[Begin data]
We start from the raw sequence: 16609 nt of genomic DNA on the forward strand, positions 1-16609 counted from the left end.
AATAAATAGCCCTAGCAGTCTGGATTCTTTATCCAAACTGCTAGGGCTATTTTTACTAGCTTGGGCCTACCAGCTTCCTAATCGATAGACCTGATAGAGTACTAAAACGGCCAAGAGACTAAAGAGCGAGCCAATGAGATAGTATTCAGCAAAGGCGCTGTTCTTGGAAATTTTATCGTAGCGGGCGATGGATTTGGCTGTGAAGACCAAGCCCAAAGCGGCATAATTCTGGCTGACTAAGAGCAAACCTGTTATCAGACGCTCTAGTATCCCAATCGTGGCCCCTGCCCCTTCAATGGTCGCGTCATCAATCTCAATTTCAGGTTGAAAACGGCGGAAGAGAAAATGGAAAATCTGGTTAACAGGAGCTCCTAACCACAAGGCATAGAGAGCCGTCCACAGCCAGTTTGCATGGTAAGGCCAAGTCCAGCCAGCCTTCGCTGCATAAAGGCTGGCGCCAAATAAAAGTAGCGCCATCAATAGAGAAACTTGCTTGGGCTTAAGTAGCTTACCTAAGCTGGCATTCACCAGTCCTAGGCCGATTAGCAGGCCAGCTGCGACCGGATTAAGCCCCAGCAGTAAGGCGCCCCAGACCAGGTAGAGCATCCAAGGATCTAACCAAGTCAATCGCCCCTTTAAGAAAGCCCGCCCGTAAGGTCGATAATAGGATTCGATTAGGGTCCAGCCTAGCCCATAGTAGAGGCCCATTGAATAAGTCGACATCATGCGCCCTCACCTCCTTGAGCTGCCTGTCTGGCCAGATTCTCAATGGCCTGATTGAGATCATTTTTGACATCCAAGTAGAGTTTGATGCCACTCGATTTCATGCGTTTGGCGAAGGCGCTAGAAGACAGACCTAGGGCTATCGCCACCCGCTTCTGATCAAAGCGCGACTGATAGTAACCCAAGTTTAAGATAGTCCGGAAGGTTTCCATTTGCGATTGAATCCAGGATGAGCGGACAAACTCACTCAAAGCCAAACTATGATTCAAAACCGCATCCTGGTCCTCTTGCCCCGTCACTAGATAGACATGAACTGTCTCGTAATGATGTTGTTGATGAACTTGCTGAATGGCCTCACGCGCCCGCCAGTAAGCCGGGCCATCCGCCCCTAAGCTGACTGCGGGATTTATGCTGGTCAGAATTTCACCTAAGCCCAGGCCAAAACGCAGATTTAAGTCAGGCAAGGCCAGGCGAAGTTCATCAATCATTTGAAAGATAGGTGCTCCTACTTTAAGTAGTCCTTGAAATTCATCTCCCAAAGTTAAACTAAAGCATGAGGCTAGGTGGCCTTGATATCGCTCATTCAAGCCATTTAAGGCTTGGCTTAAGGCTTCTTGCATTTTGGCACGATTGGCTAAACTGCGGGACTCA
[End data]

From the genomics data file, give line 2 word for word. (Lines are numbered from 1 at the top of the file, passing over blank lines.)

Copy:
AATAAATAGCCCTAGCAGTCTGGATTCTTTATCCAAACTGCTAGGGCTATTTTTACTAGCTTGGGCCTACCAGCTTCCTAATCGATAGACCTGATAGAGTACTAAAACGGCCAAGAGACTAAAGAGCGAGCCAATGAGATAGTATTCAGCAAAGGCGCTGTTCTTGGAAATTTTATCGTAGCGGGCGATGGATTTGGCTGTGAAGACCAAGCCCAAAGCGGCATAATTCTGGCTGACTAAGAGCAAACCTGTTATCAGACGCTCTAGTATCCCAATCGTGGCCCCTGCCCCTTCAATGGTCGCGTCATCAATCTCAATTTCAGGTTGAAAACGGCGGAAGAGAAAATGGAAAATCTGGTTAACAGGAGCTCCTAACCACAAGGCATAGAGAGCCGTCCACAGCCAGTTTGCATGGTAAGGCCAAGTCCAGCCAGCCTTCGCTGCATAAAGGCTGGCGCCAAATAAAAGTAGCGCCATCAATAGAGAAACTTGCTTGGGCTTAAGTAGCTTACCTAAGCTGGCATTCACCAGTCCTAGGCCGATTAGCAGGCCAGCTGCGACCGGATTAAGCCCCAGCAGTAAGGCGCCCCAGACCAGGTAGAGCATCCAAGGATCTAACCAAGTCAATCGCCCCTTTAAGAAAGCCCGCCCGTAAGGTCGATAATAGGATTCGATTAGGGTCCAGCCTAGCCCATAGTAGAGGCCCATTGAATAAGTCGACATCATGCGCCCTCACCTCCTTGAGCTGCCTGTCTGGCCAGATTCTCAATGGCCTGATTGAGATCATTTTTGACATCCAAGTAGAGTTTGATGCCACTCGATTTCATGCGTTTGGCGAAGGCGCTAGAAGACAGACCTAGGGCTATCGCCACCCGCTTCTGATCAAAGCGCGACTGATAGTAACCCAAGTTTAAGATAGTCCGGAAGGTTTCCATTTGCGATTGAATCCAGGATGAGCGGACAAACTCACTCAAAGCCAAACTATGATTCAAAACCGCATCCTGGTCCTCTTGCCCCGTCACTAGATAGACATGAACTGTCTCGTAATGATGTTGTTGATGAACTTGCTGAATGGCCTCACGCGCCCGCCAGTAAGCCGGGCCATCCGCCCCTAAGCTGACTGCGGGATTTATGCTGGTCAGAATTTCACCTAAGCCCAGGCCAAAACGCAGATTTAAGTCAGGCAAGGCCAGGCGAAGTTCATCAATCATTTGAAAGATAGGTGCTCCTACTTTAAGTAGTCCTTGAAATTCATCTCCCAAAGTTAAACTAAAGCATGAGGCTAGGTGGCCTTGATATCGCTCATTCAAGCCATTTAAGGCTTGGCTTAAGGCTTCTTGCATTTTGGCACGATTGGCTAAACTGCGGGACTCA